As seating and wheeled mobility professionals in North America (and their peers from around the world) get ready to head to Nashville for the International Seating Symposium in March, complex rehab professionals in New Zealand are preparing for the premiere of their own event.
The Oceania Seating Symposium (OSS) debuts November 20-22 at the Energy Event Centre in Rotorua, New Zealand. Registration opens March 1, and the call for abstracts closes on March 31.
Speakers expected to present at the first OSS include Ginny Paleg, Bonnie Sawatzky, Maureen Story and Kelly Waugh.
The OSS is being produced by Seating To Go.
“Seating To Go is a wheelchair and seating assessment service that covers the central north island of New Zealand,” said GM Debbie Wilson, a wheelchair and seating therapist with the organization. “We are also the facilitators of the national training workshops that form part of the Ministry of Health’s two-tiered credentialing programs for wheeled mobility and postural management assessors.”
Seating To Go celebrates its 20th anniversary this year, and the organization aimed to invite speakers from ISS to visit and lecture. That initial idea expanded, Wilson says, at the European Seating Symposium, where “I met Associate Professor Rachael McDonald from Swinburne University in Australia. We now have an on-going agreement between Seating To Go, Swinburne University and ISS Vancouver to work together to bring the Oceania Seating Symposium to our part of the world.”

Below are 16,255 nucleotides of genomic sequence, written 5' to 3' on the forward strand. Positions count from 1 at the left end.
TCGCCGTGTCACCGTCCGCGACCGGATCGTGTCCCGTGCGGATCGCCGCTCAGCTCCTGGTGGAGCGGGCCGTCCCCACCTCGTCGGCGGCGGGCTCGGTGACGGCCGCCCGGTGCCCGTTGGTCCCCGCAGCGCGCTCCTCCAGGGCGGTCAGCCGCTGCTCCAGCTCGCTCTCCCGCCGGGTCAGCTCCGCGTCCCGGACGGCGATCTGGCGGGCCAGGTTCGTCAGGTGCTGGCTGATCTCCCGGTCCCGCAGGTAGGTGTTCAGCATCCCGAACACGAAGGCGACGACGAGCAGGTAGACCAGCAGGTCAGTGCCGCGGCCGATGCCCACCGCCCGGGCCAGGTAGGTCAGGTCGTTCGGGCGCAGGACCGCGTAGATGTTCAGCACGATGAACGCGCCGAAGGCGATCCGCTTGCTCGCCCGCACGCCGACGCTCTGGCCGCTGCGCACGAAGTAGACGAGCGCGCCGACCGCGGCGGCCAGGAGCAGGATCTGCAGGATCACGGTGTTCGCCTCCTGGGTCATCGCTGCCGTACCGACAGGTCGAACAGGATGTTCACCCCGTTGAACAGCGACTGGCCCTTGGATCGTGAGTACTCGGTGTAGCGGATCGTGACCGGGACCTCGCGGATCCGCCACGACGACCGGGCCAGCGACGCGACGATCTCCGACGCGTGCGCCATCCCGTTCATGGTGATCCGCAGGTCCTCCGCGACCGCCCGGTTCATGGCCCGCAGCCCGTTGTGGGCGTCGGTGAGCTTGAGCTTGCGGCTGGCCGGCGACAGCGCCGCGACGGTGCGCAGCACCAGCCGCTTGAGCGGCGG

New Zealand and Australia will take turns hosting the event every other year, much as the ISS alternates between the United States and Canada. Sawatzky, an associate professor with the University of British Columbia, is serving as the ISS representative on the OSS committee.
“We are grateful for the support we are receiving from ISS to host this inaugural event and want to extend an invitation to people to travel to New Zealand to share your expertise, develop networks, extend your practice and be part of what is looking to be really special event,” Wilson said. She added, “November is a great time to visit New Zealand, with the warmer weather and daylight savings ensuring you can make the most out of your stay.”